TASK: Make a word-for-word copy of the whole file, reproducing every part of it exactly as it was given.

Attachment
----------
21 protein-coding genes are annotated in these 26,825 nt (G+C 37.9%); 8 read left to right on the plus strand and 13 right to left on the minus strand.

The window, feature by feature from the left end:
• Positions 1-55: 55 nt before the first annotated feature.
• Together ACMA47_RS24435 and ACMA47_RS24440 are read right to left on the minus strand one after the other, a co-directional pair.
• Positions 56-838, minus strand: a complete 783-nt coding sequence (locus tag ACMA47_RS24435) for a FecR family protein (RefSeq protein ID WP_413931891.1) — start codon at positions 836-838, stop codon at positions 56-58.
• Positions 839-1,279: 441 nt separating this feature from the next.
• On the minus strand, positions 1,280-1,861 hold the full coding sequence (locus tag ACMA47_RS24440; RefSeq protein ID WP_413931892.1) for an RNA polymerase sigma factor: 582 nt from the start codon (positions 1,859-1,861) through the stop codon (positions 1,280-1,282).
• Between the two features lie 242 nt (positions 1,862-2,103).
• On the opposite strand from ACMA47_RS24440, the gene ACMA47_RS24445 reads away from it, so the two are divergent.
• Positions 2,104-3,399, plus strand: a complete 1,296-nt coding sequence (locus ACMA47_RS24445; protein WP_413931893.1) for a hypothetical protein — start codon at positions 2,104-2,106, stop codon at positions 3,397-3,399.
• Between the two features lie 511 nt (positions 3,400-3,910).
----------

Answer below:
21 protein-coding genes are annotated in these 26,825 nt (G+C 37.9%); 8 read left to right on the plus strand and 13 right to left on the minus strand.

The window, feature by feature from the left end:
• Positions 1-55: 55 nt before the first annotated feature.
• Together ACMA47_RS24435 and ACMA47_RS24440 are read right to left on the minus strand one after the other, a co-directional pair.
• Positions 56-838, minus strand: a complete 783-nt coding sequence (locus tag ACMA47_RS24435) for a FecR family protein (RefSeq protein ID WP_413931891.1) — start codon at positions 836-838, stop codon at positions 56-58.
• Positions 839-1,279: 441 nt separating this feature from the next.
• On the minus strand, positions 1,280-1,861 hold the full coding sequence (locus tag ACMA47_RS24440; RefSeq protein ID WP_413931892.1) for an RNA polymerase sigma factor: 582 nt from the start codon (positions 1,859-1,861) through the stop codon (positions 1,280-1,282).
• Between the two features lie 242 nt (positions 1,862-2,103).
• On the opposite strand from ACMA47_RS24440, the gene ACMA47_RS24445 reads away from it, so the two are divergent.
• Positions 2,104-3,399, plus strand: a complete 1,296-nt coding sequence (locus ACMA47_RS24445; protein WP_413931893.1) for a hypothetical protein — start codon at positions 2,104-2,106, stop codon at positions 3,397-3,399.
• Between the two features lie 511 nt (positions 3,400-3,910).